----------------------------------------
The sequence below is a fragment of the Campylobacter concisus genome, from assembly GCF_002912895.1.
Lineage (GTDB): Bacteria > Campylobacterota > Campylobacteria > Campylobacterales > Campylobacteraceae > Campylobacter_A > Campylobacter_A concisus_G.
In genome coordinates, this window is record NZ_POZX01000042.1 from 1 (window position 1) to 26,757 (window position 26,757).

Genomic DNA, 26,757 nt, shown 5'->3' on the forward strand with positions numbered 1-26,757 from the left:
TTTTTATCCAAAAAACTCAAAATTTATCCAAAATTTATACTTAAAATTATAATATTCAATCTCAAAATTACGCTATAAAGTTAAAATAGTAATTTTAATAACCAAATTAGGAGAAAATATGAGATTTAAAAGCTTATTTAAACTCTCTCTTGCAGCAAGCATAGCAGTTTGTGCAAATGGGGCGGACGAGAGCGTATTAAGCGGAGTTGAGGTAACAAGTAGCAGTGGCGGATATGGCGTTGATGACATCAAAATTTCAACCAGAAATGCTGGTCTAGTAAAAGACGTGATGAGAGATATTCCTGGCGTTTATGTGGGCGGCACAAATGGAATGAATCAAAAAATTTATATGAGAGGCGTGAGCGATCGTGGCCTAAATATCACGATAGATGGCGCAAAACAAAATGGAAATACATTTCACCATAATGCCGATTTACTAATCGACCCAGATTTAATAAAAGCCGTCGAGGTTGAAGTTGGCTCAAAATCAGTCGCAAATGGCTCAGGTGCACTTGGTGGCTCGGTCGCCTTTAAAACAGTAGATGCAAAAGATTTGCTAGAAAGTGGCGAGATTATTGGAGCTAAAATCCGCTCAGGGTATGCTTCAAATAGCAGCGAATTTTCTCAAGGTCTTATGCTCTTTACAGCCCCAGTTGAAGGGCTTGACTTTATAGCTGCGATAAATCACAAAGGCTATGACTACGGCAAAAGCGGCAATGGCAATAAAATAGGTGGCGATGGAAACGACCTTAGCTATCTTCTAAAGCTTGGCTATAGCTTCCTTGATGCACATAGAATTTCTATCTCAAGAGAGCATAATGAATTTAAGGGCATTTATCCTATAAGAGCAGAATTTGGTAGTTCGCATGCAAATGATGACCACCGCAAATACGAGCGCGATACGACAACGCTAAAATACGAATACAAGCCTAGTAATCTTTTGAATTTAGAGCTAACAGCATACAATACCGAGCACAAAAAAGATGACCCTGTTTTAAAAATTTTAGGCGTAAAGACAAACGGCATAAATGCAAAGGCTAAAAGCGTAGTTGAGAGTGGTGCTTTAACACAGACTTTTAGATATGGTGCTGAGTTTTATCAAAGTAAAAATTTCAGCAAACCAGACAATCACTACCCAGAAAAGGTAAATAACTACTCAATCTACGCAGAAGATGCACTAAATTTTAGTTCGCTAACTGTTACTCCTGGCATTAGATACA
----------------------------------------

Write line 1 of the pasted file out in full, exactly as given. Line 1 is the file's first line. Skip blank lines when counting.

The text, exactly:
The sequence below is a fragment of the Campylobacter concisus genome, from assembly GCF_002912895.1.